I need to open Konsole from the command line, because I need to write a script to open four Konsole terminals.
when I do :
linux-gn77:/home/harbir # konsole -e konsole
I get the following message:
unnamed app(4332): KUniqueApplication: Cannot find the D-Bus session server: "Did not receive a reply. Possible causes include: the remote application did not send a reply, the message bus security policy blocked the reply, the reply timeout expired, or the network connection was broken."
unnamed app(4331): KUniqueApplication: Pipe closed unexpectedly.
I am trying the above command as a root user.
I am also not sure if I am doing it correctly.
A program run as root user won’t find your user’s X and D-BUS session. And KDE applications need both.
Why do you have to run that as root?
What do you want to achieve?
And what exactly do you mean with “command line”?
Try “su -” instead of “su”. Or try “dbus-launch konsole”.
In text mode you would have to set the DISPLAY and DBUS_SESSION_BUS_ADDRESS variables accordingly and probably more.
And just “konsole” should be enough. No need to run “konsole -e konsole”.
Well, you could create four different profiles for that and set them with the --profile option, i.e.:
konsole --profile profile1
and so on.
You can set the working directory with the --workdir option.
The window’s (or rather tab’s) title can only be set in the profile, you can override this with the -p option (you can also override the working directory in that way). So either of those should work:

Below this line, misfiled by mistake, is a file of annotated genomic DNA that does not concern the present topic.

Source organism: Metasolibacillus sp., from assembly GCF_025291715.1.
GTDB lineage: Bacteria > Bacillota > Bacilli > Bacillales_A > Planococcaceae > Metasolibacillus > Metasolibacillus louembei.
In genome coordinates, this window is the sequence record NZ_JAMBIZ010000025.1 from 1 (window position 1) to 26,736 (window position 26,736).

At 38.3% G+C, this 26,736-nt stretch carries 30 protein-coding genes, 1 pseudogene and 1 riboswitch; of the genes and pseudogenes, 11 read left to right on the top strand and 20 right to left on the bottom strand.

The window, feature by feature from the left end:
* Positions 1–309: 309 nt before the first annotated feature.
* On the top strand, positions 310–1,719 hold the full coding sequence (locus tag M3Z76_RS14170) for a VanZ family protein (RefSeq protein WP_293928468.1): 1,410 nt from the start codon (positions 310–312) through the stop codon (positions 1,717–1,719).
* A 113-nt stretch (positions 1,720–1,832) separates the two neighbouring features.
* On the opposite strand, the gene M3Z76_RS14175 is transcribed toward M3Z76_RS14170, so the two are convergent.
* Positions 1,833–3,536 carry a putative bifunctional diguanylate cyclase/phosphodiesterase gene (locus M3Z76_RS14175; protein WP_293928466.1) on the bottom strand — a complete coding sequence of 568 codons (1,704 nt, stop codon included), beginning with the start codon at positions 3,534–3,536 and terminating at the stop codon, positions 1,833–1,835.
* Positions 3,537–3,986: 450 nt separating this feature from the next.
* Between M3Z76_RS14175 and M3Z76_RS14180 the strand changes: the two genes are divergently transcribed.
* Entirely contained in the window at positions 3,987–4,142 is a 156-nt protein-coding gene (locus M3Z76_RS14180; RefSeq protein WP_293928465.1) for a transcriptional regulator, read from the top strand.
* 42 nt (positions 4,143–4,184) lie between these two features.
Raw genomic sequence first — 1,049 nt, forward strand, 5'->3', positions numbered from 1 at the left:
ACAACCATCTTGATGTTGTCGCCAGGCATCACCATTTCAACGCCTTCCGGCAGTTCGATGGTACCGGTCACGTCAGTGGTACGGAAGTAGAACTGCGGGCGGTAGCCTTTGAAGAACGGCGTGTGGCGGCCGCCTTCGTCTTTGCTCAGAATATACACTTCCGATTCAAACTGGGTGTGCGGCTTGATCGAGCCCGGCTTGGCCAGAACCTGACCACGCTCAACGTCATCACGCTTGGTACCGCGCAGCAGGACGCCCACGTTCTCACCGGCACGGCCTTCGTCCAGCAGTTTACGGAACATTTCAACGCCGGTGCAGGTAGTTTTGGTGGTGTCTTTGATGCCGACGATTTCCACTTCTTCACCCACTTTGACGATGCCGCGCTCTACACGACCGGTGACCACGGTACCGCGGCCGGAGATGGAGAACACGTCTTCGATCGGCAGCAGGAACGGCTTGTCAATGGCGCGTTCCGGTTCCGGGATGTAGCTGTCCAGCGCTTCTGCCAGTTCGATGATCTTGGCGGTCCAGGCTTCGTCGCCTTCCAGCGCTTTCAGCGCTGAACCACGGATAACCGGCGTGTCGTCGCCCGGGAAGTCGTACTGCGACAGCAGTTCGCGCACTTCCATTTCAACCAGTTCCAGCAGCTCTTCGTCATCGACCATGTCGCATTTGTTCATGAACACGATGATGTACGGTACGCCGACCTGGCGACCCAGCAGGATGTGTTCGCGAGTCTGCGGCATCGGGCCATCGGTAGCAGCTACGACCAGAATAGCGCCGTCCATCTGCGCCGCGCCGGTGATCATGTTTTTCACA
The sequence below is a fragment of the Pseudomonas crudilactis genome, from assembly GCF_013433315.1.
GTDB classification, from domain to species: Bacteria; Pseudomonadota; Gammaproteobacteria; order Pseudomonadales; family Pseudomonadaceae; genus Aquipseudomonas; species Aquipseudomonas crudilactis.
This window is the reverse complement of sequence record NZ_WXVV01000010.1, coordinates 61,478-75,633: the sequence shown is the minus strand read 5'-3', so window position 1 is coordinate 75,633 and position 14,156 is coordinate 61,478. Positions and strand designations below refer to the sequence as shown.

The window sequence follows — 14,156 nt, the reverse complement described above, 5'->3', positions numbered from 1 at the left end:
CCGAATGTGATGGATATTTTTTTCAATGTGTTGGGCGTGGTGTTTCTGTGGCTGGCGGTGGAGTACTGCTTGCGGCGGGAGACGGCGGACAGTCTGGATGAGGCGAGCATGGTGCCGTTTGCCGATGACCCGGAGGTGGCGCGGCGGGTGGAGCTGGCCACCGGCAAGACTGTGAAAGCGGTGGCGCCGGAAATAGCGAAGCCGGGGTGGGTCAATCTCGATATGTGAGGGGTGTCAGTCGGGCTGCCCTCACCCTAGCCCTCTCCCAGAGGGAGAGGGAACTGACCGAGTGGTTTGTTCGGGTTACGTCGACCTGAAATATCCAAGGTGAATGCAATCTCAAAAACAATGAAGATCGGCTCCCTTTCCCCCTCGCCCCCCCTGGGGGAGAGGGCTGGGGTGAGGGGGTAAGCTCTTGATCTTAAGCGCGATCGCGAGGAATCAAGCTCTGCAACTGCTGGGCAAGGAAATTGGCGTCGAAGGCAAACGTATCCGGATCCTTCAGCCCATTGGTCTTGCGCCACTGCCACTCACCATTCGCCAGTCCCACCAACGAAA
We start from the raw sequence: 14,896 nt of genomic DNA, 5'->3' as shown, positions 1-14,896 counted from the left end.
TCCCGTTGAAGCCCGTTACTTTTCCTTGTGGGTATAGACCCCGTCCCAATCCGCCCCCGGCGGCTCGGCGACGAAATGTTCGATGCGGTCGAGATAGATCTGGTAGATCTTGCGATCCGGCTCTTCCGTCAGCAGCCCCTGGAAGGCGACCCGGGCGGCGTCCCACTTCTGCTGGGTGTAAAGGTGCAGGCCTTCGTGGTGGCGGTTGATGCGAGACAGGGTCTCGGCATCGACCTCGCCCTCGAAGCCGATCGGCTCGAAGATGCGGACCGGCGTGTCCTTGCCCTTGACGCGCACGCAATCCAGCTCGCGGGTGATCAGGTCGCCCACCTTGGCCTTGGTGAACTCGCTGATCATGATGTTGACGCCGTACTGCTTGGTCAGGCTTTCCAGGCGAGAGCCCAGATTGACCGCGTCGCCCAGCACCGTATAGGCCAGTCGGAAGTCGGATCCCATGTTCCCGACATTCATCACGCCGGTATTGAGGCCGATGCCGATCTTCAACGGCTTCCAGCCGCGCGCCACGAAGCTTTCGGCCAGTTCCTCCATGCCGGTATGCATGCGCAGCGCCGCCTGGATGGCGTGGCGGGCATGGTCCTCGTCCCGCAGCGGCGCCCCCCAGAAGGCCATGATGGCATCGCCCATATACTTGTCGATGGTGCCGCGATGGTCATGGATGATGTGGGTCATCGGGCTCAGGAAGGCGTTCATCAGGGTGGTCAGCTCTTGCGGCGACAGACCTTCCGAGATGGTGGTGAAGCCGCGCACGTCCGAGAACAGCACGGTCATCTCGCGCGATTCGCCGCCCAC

I currently have a konsole session open, which is where I normally do command line stuff. But I use “xterm” for temporary special-purpose terminals, usually for short-term use. When started by a script, that script can work just as well in “Icewm” or “Gnome” or “XFCE”, because “xterm” is more generic and not desktop-specific.
In any case, the main trick to starting a terminal session from a script is to put a “&” at the end of the command, so that the script doesn’t wait for that terminal to close. A secondary trick is to do it in a subshell (put parentheses around the command). This is useful if you want to first do a “cd”, so that the “cd” only affects the subshell and not the mainline script.
Have you thought of using the software named “screen”. Worth a look.
screen - A program to allow multiple screens on a VT100/ANSI Terminal
With this program you can take advantage of the multitasking abilities of your Linux system by opening several sessions over one terminal. The sessions can also be detached and resumed from another login terminal.